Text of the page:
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Thursday, May 24, 2012

Cultivating mindfulness

AN 3.91
PTS: A i 239 
Thai 3.93
Accayika Sutta: Urgent
translated from the Pali by
Thanissaro Bhikkhu
"There are these three urgent duties of a farming householder. Which three?
"There is the case where a farming householder quickly gets his field well-plowed & well-harrowed. Having quickly gotten his field well-plowed & well-harrowed, he quickly plants the seed. Having quickly planted the seed, he quickly lets in the water & then lets it out.
"These are the three urgent duties of a farming householder. Now, that farming householder does not have the power or might [to say:] 'May my crops spring up today, may the grains appear tomorrow, and may they ripen the next day.' But when the time has come, the farming householder's crops spring up, the grains appear, and they ripen.
"In the same way, there are these three urgent duties of a monk. Which three? The undertaking of heightened virtue, the undertaking of heightened mind, the undertaking of heightened discernment. These are the three urgent duties of a monk. Now, that monk does not have the power or might [to say:] 'May my mind be released from fermentations through lack of clinging/sustenance today or tomorrow or the next day.' But when the time has come, his mind is released from fermentations through lack of clinging/sustenance.
"Thus, monks, you should train yourselves: 'Strong will be our desire for the undertaking of heightened virtue. Strong will be our desire for the undertaking of heightened mind. Strong will be our desire for the undertaking of heightened discernment.' That's how you should train yourselves."
 "Accayika Sutta: Urgent" (AN 3.91), translated from the Pali by Thanissaro Bhikkhu. Access to Insight, 10 December 2011, . Retrieved on 24 May 2012.

Monday, May 21, 2012

Loving kindness (metta) meditation

Loving kindness or metta in the Pali is one of the four noble virtues, along with compassion, sympathetic joy, and equanimity.  Although each of these virtues can be practiced as meditations, metta meditation is by far the more commonly practiced.  Loving kindness meditation is distinct from mindfulness meditation because it is a tranquility meditation in which specific objects are the focus.

In doing metta mediation, you focus on a person or being and wish them well.  The scripted words are as simple as "May X be happy, healthy, and peaceful."  The important thing is the intention, not the feeling of loving kindness itself.  In other words, don't try to force the feeling but do try to generate a genuine intention.  The feeling of loving kindness may or may not arise but do not worry about that.  The object of loving kindness should be held in mind while generating the intention.  A visual image or a felt sense of that person is best.   The usual sequence is to direct loving kindness towards yourself, first of all, and then go on to an admired person, such as a teacher or benefactor; a friend or loved one; an acquaintance about whom you have neither strong negative or positive feelings; and, finally, a difficult person or an enemy.  There are certain cautions.  If you direct loving kindness towards a loved one, it should not be mixed with sexual feelings; better to avoid that "hot" someone and choose someone with whom you have a more platonic relationship.  You should not direct loving kindness toward a dead person since grief will likely arise.  Directing loving kindness to a person with whom you are having significant difficulties can be quite challenging; this practice should probably be practiced only when you have had success with the other objects of loving kindness.  The most difficult thing for many is directing loving kindness towards themselves.  This can be for a variety of reasons.  Sometimes people have feelings of self-loathing that are difficult to overcome.  Sometimes people feel that it is unseemly to direct loving kindness towards themselves and think it selfish or proud.  Often the simple problem is that, while it is relatively easy to conjure up an image of another person or have a felt sense of someone else,  it hard to do this with yourself.  Ven. Khippapanno recommends that you have a recent photo of yourself and look at it while directing loving kindness to yourself and then see if you can retain the image when you close your eyes and direct loving kindness to the image.  You can do this repeatedly until you can form the image easily.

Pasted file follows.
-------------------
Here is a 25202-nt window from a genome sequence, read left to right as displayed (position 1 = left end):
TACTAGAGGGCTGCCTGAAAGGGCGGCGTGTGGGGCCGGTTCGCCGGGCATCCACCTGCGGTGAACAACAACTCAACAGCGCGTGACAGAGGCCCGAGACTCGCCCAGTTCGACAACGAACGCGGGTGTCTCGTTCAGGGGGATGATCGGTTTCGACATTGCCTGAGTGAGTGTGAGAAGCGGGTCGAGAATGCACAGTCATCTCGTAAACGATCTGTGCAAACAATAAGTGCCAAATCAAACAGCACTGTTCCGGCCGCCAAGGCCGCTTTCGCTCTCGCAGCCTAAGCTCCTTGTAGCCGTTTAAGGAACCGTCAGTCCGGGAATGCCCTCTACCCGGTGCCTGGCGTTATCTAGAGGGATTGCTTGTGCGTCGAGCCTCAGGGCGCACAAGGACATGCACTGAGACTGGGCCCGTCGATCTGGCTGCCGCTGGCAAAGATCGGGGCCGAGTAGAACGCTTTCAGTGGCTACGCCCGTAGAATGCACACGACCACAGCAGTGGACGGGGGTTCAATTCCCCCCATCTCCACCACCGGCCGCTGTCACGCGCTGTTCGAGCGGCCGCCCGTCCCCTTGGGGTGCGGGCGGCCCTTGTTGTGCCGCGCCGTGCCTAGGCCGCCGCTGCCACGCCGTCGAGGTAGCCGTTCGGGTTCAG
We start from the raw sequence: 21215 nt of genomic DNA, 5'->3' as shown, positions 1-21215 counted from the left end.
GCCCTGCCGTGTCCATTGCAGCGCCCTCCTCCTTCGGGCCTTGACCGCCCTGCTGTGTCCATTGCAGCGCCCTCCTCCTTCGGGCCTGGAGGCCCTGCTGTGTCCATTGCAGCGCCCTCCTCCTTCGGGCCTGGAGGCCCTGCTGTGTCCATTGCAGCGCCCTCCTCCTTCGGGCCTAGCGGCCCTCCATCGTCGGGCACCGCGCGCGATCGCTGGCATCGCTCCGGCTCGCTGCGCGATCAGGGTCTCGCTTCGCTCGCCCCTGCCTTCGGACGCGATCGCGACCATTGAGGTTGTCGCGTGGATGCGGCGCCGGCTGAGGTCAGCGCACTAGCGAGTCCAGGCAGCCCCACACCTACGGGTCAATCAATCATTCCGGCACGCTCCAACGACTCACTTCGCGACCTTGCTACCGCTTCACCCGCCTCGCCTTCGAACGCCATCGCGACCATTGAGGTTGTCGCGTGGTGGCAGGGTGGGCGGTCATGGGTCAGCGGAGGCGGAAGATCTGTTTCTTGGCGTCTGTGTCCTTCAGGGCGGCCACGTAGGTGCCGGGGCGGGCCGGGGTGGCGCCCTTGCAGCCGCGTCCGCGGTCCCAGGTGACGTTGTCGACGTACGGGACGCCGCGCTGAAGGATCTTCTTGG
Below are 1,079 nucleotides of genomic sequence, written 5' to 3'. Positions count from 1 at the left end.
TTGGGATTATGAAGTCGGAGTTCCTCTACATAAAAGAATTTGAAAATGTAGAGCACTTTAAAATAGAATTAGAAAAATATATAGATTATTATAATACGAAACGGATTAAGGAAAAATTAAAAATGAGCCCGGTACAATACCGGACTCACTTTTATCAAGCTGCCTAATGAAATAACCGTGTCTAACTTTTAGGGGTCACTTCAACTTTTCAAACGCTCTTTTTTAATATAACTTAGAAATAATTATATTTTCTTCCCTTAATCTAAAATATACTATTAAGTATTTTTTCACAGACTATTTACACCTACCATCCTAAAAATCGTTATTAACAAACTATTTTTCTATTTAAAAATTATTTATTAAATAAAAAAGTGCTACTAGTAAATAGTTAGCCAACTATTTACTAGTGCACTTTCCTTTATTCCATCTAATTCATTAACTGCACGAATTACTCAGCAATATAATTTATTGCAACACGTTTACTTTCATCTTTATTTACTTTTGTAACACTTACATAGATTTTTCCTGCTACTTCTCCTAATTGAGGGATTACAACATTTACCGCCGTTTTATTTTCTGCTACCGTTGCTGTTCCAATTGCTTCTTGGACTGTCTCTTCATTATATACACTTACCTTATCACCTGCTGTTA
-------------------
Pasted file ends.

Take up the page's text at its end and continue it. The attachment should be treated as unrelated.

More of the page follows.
Monday, May 14, 2012

Meditation on eating